5 Let’s skip the introductions

6 We can’t ignore this issue

A and cut straight to the chase.

B but let’s not make a mountain out of a molehill.

C but I won’t split hairs.

D and see how the next 24 hours go.

E that business is about money.

F and show where your loyalty lies.

Exercise 3

Choose the best answer to complete the sentences.

  1. ‘They really believe in what I do and they want to enable me to do it.’ She went on to explain her success: ‘I’m very good, that’s ______________ .’

a the bottom line                     b the tip of the iceberg            c the back burner

  1. Then he became really ill and had to put all his plans ______________

a up in the air                          b on the fence                         c on the back burner

  1. ‘What if you need another operation after this one?’ – ‘I’ll ______________ .’

a make a mountain out of a molehill

b cross that bridge when I come to it

c stick to my guns

  1. The President accused his critics of being oversensitive and of ______________

a playing it by ear

b cutting to the chase

c making a mountain out of a molehill

  1. For four hours of questioning, Grommek ______________ , but by five o’clock he had changed his story.

a played it by ear                     b cut to the chase        c stuck to his guns

  1. She was ______________ about whether or not to turn back.

a splitting hairs                        b in two minds                        c up in the air

Exercise 4

Correct the idioms in these sentences.

  1. The dates for the summit meeting are still up on the fence at the moment.
  2. The police say that these numbers could just be the top of the iceberg.
  3. He’ll do what he can to make you change your mind, but you stick on the back burner.
  4. I’d don’t want to retire when I’m sixty years old but I’ll cut to the bridge when I come to it.
  5. She forgot her notes so she had to play it by air at the interview.
  6. There just isn’t any more money and that sits on the bottom line.
  7. After he retires, Ken will be able to sit in the back seat in the family business.
  8. I was proud to work for Ferrari, and to drive their fantastic cars was the icing in the cake.

Exercise 5

Complete the sentences with idioms in this unit, changing the verb forms if necessary.

  1. I was so pleased just to have passed the exam; coming first was ________________
  2. I can’t really say too much about who else I’m going to be working with at the moment because it’s all very much ________________ and anything could happen.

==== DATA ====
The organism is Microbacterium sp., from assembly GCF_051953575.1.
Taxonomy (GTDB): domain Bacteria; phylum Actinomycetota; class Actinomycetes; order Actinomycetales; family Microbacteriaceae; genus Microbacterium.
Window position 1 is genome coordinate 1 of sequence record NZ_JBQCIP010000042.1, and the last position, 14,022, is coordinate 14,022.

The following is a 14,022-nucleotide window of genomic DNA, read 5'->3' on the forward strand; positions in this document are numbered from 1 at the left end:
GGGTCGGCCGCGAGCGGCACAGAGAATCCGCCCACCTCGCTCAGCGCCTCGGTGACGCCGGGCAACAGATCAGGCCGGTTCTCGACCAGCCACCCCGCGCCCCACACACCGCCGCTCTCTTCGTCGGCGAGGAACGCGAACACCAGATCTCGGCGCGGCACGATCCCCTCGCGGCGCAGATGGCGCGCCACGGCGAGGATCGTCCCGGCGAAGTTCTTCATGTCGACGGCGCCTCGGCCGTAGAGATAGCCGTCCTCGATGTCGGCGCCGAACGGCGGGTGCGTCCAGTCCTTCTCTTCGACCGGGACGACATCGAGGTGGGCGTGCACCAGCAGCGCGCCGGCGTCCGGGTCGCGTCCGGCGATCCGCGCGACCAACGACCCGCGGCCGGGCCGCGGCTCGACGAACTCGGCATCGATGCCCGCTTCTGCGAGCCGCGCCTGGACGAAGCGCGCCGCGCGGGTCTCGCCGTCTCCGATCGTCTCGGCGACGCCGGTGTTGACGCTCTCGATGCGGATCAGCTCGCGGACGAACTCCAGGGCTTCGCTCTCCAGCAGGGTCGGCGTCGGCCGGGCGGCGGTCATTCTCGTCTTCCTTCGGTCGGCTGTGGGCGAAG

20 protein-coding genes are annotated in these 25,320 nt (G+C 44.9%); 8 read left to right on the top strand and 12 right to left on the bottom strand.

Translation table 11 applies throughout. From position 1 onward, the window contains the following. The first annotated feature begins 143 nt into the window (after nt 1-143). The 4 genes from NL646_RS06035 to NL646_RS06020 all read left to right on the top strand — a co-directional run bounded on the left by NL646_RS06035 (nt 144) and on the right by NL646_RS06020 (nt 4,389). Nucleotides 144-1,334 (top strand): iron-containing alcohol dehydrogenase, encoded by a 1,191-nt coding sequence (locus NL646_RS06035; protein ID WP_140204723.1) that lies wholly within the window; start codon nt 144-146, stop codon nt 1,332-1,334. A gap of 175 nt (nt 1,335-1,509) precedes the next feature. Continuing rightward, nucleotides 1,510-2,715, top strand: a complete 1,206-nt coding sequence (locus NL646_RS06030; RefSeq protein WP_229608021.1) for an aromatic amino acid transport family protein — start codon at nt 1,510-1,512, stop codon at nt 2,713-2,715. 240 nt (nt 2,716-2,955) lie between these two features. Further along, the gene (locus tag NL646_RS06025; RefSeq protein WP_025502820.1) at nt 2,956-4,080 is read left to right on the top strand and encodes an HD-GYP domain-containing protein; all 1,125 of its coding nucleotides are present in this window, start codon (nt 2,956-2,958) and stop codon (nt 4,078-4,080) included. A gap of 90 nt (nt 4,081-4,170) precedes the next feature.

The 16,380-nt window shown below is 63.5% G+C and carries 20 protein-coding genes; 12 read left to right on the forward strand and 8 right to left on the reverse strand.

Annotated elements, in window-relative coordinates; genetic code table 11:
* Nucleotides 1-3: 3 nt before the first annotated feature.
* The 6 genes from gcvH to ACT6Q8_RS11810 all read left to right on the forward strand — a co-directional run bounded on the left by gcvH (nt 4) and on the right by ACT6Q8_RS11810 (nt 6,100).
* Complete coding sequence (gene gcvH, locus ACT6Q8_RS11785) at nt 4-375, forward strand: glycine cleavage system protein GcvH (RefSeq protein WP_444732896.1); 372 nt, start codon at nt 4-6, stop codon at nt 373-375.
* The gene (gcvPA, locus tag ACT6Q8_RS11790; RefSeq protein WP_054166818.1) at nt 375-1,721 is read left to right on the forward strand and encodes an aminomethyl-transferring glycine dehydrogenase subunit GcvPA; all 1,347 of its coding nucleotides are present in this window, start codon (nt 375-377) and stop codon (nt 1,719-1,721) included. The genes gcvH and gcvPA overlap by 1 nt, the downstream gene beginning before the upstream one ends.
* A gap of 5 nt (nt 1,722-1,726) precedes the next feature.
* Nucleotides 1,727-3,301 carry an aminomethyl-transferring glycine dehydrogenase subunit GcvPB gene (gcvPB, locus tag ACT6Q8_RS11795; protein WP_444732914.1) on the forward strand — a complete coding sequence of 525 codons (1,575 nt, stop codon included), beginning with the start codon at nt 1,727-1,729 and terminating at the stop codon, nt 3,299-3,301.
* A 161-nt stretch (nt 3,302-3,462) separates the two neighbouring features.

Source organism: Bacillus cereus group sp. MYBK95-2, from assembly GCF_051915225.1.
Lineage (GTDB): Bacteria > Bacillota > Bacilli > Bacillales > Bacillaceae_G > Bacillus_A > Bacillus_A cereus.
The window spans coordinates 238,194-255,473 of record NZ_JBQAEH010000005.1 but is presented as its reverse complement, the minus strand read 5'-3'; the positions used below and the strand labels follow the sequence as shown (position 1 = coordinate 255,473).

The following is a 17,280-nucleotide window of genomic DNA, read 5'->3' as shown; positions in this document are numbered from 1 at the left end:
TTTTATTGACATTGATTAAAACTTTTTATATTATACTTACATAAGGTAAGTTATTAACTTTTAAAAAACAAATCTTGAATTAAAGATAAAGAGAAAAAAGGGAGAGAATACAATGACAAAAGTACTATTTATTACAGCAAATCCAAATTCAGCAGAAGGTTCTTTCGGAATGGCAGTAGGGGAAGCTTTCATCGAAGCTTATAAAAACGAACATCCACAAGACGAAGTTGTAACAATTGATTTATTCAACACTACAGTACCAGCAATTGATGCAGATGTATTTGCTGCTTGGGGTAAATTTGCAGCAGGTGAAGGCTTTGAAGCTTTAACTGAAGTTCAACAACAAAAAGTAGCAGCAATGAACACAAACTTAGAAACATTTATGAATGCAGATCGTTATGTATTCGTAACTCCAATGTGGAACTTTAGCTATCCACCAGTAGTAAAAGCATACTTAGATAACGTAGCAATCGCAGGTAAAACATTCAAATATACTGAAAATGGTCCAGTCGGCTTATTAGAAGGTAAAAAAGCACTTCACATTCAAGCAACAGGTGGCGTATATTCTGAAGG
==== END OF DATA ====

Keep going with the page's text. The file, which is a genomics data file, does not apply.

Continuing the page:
3. I never really had a plan for my life. I just ________________. Neither of us is very ambitious and we have enough money.
  4. She introduced herself and then said ‘I’ll ________________ : I have all the evidence I need to put you in prison for the next ten years’.
  5. This is a misleading figure. There will be many hidden costs that we will discover as this project develops. I suggest that £1.4 billion is only ________________
  6. Yet on this key issue, the government has chosen to ________________ , saying that schools must decide for themselves.
  7. He warned reporters not to ________________. ‘I’m disappointed, but it’s not heartbreaking’, he said. ‘It was far worse in 1996.’
  8. I’m fed up with being the boss so I’m going to ________________ and let other people do the hard work for a while.

Exercise 6

Complete the table with idioms from this unit.

 
emphasizing something important 1 ______________________________

2 ______________________________

showing that something is less important 1 ______________________________

2 ______________________________

3 ______________________________

4 ______________________________

a decision not yet made 1 ______________________________

2 ______________________________

3 ______________________________

4 ______________________________

Your turn!

Have you had to decide how important something is in your life recently? Use the idioms in this unit to talk about it. For example:

I stuck to my guns told my parents I wanted to go travelling.

I don’t know what I’ll do after my exams – I’ll cross that bridge when I come to it. 

ANSWER KEY

Exercise 1

1 by     4 in

2 of      5 to

3 on     6 to

Exercise 2                  

1 E       4 C

2 D      5 A

3 F       6 B

Exercise 3                  

1 a       4 c

2 c       5 c

3 b       6 b

Exercise 4

1          up in the air

2          tip of the iceberg

3          stick to your guns

4          cross that bridge

5          play it by ear

6          is the bottom line

7          take a back seat

8          the icing on the cake

Exercise 5

1          the icing on the cake

2          up in the air

3          play it by ear

4          cut to the chase

5          the tip of the iceberg

6          sit on the fence

7          make a mountain out of a molehill

8          take a back seat

Exercise 6

 
Emphasizing something important the bottom line

cut to the chase

showing that something is less important make a mountain out of a molehill

split hairs

on the back burner

the icing on the cake 

a decision not yet made play it by ear

sit on the fence

up in the air

in two minds

 

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Common Idioms to Improve Your IELTS Score – Topic : Priorities and decisions